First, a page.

The launch of the Endless Innovation blog
As some of you may realize by now, the FORTUNE Innovation Forum will not be taking place in 2007, and that means the Business Innovation Insider, which was launched as a companion blog for the conference back in 2005, has been put into the deep freezer by the powers-that-be for an unspecified amount of time. The logic is simple: No conference, no blog. However, I'm launching a new blog called Endless Innovation, which is completely unaffiliated in any way with FORTUNE magazine or FORTUNE conferences, but motivated by the same type of passion for innovation.
The Endless Innovation blog hopes to present the world of innovation with the same kind of breadth and depth as the Business Innovation Insider, but will also help to shape an idea that I'll be referring to as Endless Innovation. As you might have guessed from the quote at the top of the page, the term "endless innovation" is actually a riff on the last line of Darwin's Origin of Species, which refers to the creation of "endless forms, most beautiful and wonderful." I think innovation is a beautiful and wonderful process, and I find it remarkable the various ways that corporations and organizations are able to reinvent themselves. Just as various species are able to adapt to their environments over time, so too are corporations and organizations. If nature is the "survival of the fittest," then the business world is all about the "survival of the most innovative."
Over the past year or so as the editor of the Business Innovation Insider, I started to pull together the various pieces of a new model for innovation that I'll be calling Endless Innovation. This model blends together some cutting-edge thinking that is occurring in the sciences, together with the latest thinking on innovation strategy from the business world. If all goes according to plan, this Endless Innovation blog will become the companion site for a forthcoming book on innovation.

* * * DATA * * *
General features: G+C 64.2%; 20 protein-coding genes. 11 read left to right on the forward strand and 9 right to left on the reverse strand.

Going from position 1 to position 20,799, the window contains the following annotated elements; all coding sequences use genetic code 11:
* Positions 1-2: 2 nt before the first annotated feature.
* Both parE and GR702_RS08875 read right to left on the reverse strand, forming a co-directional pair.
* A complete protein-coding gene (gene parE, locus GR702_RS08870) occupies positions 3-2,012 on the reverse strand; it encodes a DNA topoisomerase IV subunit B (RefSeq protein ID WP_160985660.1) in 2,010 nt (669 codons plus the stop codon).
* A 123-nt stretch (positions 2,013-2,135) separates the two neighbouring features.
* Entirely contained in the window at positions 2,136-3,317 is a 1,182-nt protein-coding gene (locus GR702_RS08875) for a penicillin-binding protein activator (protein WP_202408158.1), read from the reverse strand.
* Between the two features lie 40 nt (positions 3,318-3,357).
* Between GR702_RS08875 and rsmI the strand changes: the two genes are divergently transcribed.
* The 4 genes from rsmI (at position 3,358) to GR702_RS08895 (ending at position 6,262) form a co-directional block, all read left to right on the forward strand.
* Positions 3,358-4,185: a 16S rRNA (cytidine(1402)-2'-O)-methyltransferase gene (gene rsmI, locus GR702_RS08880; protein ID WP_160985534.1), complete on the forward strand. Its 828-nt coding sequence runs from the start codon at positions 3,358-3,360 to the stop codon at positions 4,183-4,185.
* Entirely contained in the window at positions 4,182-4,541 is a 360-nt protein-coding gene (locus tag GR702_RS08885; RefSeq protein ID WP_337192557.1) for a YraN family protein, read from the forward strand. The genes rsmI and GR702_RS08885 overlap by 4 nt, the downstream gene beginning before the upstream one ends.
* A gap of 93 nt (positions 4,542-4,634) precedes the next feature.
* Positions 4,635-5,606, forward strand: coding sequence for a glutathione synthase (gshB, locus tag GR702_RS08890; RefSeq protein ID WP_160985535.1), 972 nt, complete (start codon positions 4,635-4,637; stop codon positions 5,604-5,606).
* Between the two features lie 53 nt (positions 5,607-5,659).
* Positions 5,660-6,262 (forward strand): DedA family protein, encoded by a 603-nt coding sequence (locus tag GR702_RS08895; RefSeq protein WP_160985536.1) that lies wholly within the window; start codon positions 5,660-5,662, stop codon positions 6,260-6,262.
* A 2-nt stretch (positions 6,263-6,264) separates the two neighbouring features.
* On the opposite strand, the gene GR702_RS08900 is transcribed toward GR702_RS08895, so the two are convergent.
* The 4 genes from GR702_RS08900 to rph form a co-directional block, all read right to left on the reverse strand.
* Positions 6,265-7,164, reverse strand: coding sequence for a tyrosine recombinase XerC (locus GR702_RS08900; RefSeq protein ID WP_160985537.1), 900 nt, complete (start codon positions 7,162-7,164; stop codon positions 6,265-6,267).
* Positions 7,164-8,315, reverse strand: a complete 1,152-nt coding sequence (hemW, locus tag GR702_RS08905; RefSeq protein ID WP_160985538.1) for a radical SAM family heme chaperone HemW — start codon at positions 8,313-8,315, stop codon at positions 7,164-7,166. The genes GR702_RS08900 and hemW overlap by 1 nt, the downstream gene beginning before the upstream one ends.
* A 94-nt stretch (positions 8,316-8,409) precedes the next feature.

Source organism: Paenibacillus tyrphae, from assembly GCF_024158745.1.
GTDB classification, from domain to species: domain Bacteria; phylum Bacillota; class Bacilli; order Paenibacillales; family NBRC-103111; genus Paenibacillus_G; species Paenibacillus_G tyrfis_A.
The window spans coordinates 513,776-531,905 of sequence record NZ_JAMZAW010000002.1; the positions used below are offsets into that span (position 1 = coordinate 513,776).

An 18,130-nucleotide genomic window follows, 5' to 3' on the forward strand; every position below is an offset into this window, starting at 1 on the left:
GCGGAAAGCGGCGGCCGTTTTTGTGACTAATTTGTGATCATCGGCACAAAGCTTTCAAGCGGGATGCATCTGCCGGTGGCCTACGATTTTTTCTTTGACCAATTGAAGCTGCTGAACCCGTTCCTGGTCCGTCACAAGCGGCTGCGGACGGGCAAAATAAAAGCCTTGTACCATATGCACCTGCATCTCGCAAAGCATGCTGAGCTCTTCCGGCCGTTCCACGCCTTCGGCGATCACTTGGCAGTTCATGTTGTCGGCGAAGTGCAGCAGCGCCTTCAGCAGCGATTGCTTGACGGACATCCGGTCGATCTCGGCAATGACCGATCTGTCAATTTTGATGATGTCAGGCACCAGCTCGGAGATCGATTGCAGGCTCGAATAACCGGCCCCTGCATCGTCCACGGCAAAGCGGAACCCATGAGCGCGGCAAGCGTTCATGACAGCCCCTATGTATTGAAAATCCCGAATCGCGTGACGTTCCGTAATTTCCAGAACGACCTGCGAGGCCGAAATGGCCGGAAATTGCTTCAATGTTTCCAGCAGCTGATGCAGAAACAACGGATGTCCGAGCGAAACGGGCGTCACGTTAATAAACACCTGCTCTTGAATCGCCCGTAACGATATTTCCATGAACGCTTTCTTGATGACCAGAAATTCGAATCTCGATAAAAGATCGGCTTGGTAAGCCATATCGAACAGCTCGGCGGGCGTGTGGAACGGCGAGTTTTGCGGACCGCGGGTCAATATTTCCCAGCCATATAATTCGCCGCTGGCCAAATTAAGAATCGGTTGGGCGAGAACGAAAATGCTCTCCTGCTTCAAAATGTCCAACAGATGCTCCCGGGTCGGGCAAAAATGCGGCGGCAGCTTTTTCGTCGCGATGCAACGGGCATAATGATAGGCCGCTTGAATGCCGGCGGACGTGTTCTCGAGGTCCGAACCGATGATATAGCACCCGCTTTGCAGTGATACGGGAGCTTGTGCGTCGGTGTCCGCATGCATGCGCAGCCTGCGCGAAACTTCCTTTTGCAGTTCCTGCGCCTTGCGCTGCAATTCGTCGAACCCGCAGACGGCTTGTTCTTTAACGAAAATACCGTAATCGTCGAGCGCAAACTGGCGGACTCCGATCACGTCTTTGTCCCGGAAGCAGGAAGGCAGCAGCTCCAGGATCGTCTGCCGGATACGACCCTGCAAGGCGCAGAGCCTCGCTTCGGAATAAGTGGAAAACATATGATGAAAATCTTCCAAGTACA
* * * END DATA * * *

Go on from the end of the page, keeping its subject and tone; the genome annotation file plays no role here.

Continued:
Right now, the Endless Innovation blog is still in development (I've got no budget to pay an IT guy, so I'm forced to roll up my sleeves to get down and dirty with all the back-end tinkering), but the plan is to post anywhere from 5-10 times per day over the next year, in the hopes of building an audience for a book on innovation. In addition to posts about the latest trends and developments in the world of innovation, I'll be laying out the building blocks of the Endless Innovation model and supplementing this with original research and interviews from the field.
As always, your readership is much appreciated. If you have any ideas or suggestions about what to include on the blog, please feel free to send them along.
What can 3D printing do for medicine? The "sky is the limit," says Northwell Health researcher Dr. Todd Goldstein.
- Medical professionals are currently using 3D printers to create prosthetics and patient-specific organ models that doctors can use to prepare for surgery.
- Eventually, scientists hope to print patient-specific organs that can be transplanted safely into the human body.
- Northwell Health, New York State's largest health care provider, is pioneering 3D printing in medicine in three key ways.
It's a "canary in the coalmine," said one climate scientist.
- A team of researchers discovered that permafrost in Northern Canada is melting at unusually fast rates.
- This could causes dangerous and costly erosion, and it's likely speeding up climate change because thawing permafrost releases heat-trapping gasses into the atmosphere.
- This week, Canada's House of Commons declared a national climate emergency.
One of Stephen Hawking's predictions seems to have been borne out in a man-made "black hole".
- Stephen Hawking predicted virtual particles splitting in two from the gravitational pull of black holes.
- Black holes, he also said, would eventually evaporate due to the absorption of negatively charged virtual particles.
- A scientist has built a black hole analogue based on sound instead of light.
Not every part of a satellite burns up in reentry. Considering the growing number of satellites in orbital space, that's a big problem.
- Earth's orbital space is getting more crowded by the day.
- The more satellites and space junk we put into orbit, the greater a risk that there could be a collision.
- Not all materials burn up during reentry; that's why scientists need to stress test satellite parts to ensure that they won't become deadly falling objects.
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